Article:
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I'm working on a project in Django.

Earlier today, I discovered the new (Django >= 1.4) assignment_tag. I immediately decided that it was just what I needed EVERYWHERE and threw some logic into one that executed a very simple query against the database and returned the resulting queryset. The function I wrapped takes an argument that allows the invoking context to specify how many results to grab, directly in the template when I am using the template tag.

It is quite convenient - I don't have to update my view when I decide this list should have 5 items, not 3 - but it seems like one of those gray areas where we aren't supposed to tread (i.e. pushing application logic into templates) when writing good, maintainable Django code.

Now, a couple of hours separated from writing the code, I'm wondering if I should scrap the assignment_tag entirely.

Code:

models.py:

class SomeObject(models.Model):
    is_active = models.BooleanField(default=False)
    (...)

templatetags/myapp_tags.py:

from django import template
from myapp.models import SomeObject

register = template.Library()

@register.assignment_tag
def get_someobjects_list(max_results=0):
    queryset = SomeObject.objects.filter(is_active=True)
    if max_results == 0:
        return queryset
    elif max_results > 0:
        return queryset[:min(max_results, queryset.count())]
    else:
        return None

templates/myapp/chunks/someobject_list.html:

{% load myapp_tags %}

{% get_someobjects_list as someobjects_list %} 
# or {% get_some_objects_list 5 as someobjects_list %} ... flexible!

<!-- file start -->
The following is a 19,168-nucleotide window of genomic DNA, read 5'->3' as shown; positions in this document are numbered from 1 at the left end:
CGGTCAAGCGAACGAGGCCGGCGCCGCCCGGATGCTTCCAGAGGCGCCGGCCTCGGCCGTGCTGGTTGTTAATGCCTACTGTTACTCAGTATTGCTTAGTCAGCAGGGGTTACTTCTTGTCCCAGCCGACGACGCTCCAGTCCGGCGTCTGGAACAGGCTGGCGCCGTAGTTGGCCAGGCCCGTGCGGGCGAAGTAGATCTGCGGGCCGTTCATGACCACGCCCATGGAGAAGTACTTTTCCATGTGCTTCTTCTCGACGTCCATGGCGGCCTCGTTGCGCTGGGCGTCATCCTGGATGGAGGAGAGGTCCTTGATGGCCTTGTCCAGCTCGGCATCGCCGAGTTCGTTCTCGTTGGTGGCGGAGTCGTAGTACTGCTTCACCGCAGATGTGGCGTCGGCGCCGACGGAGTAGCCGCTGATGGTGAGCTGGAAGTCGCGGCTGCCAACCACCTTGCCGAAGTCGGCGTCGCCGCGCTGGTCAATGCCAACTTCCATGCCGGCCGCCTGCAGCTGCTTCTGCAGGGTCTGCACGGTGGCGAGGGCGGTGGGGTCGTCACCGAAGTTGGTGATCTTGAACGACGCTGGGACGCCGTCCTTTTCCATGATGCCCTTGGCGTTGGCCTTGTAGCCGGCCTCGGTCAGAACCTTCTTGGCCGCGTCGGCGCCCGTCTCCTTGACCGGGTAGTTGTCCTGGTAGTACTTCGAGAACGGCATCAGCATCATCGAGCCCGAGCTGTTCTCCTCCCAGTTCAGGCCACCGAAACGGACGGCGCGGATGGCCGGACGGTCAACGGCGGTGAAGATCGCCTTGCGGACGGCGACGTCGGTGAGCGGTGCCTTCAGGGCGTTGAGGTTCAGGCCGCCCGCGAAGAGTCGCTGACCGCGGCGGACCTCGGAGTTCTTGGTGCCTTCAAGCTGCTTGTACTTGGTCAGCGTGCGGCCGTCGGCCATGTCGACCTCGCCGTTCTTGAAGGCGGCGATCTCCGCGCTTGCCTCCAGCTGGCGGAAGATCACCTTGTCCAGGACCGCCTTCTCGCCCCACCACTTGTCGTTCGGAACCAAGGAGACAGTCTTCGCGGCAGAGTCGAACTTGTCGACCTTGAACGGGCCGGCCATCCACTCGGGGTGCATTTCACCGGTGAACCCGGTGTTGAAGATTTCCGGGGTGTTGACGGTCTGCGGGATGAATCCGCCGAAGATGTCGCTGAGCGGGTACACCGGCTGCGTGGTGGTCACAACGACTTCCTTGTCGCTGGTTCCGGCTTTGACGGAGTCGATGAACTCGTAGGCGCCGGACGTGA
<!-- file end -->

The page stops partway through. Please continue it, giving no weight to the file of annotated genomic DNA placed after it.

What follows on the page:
{% if someobjects_list %}
<ul>
  {% for someobject in someobjects_list %}
  <li>
    <a href="{{ someobject.get_absolute_url }}">
      {{ someobject.name }}
    </a>
  </li>
  {% endfor %}
</ul>
{% else %}
<span>No someobjects exist</span>
{% endif %}

I was really excited to discover these existed - it's convenient for me in this particular case. Now that my excitement over finding a new feature has passed, it seems pretty clear that I'm misusing it. The example given in the Django docs seems like a better application of this - grabbing the string representation of current datetime, something that doesn't require a DB query. My worry is that I'm setting myself up for heartache if I start using this pattern regularly. Following the slippery slope all the way down: I'll end up not even bothering to pass a context to my templates and ALL my DB queries will be hidden away in template tags where nobody would think to look for them.

It seems the code would be cleaner if I just threw out this whole "great idea" I had when I discovered assignment_tags and created a custom model manager instead.

Are there other clean ways of accomplishing this that I am missing? Are manager methods the consensus best way among Django developers?

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In this situation, I would have your view store someobjects_list into the context for you - then you don't need the templatetag, and your query will live somewhere that makes sense (either in your views, or in your models on a custom manager). – girasquid May 28 '13 at 17:18

assignment template tags are especially helpful if you need to get some information into the template context for a few pages of a website, but don't want to (or can't) put the info into every view on the website, and don't want to or can't rely on a context processor.

they basically guarantee that your information will be available in the template.

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